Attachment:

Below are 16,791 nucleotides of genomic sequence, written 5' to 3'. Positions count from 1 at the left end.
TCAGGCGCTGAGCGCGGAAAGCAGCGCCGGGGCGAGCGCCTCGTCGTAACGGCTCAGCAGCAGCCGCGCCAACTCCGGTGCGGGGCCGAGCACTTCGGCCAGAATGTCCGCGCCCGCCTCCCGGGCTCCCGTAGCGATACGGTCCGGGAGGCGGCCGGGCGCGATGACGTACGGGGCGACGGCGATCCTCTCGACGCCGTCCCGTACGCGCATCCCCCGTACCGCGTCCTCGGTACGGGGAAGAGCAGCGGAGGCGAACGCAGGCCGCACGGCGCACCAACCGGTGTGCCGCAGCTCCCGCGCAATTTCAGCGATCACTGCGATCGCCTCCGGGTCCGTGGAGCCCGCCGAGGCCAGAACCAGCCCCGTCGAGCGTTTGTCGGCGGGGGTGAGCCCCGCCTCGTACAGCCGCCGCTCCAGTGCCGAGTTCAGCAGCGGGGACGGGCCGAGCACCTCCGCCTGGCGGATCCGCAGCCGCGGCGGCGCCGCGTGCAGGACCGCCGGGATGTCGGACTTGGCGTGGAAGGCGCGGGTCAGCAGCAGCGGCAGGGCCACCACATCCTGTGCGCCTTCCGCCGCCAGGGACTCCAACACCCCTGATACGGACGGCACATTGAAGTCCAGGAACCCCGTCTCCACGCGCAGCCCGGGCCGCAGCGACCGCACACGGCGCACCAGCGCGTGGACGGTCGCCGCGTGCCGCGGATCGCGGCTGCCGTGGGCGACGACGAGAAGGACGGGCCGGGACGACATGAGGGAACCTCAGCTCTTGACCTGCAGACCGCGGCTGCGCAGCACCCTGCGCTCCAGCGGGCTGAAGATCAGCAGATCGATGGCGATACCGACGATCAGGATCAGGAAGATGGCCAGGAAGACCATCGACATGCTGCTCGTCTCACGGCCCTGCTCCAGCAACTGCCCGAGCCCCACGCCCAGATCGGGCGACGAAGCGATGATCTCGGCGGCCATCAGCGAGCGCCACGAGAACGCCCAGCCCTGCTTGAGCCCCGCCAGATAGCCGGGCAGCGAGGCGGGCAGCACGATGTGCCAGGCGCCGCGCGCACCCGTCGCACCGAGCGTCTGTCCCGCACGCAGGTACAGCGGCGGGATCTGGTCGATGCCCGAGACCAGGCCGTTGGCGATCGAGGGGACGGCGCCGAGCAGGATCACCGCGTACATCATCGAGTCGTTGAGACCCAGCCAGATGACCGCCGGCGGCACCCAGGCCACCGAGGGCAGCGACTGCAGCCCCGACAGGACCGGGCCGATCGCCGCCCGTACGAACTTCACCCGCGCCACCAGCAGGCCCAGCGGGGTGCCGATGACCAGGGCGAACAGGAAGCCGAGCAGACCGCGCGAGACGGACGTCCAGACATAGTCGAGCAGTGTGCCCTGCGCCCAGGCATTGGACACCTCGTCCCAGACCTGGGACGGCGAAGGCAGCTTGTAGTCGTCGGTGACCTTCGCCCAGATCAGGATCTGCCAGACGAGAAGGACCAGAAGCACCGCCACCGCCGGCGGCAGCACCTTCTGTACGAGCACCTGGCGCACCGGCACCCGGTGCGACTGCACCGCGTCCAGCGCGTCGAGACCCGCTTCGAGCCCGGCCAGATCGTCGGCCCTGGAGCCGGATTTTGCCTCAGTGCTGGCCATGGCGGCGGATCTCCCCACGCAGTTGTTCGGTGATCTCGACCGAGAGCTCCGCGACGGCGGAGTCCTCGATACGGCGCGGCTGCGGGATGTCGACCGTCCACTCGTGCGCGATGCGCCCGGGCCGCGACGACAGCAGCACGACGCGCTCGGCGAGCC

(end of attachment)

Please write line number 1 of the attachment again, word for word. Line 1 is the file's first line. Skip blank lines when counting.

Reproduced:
Below are 16,791 nucleotides of genomic sequence, written 5' to 3'. Positions count from 1 at the left end.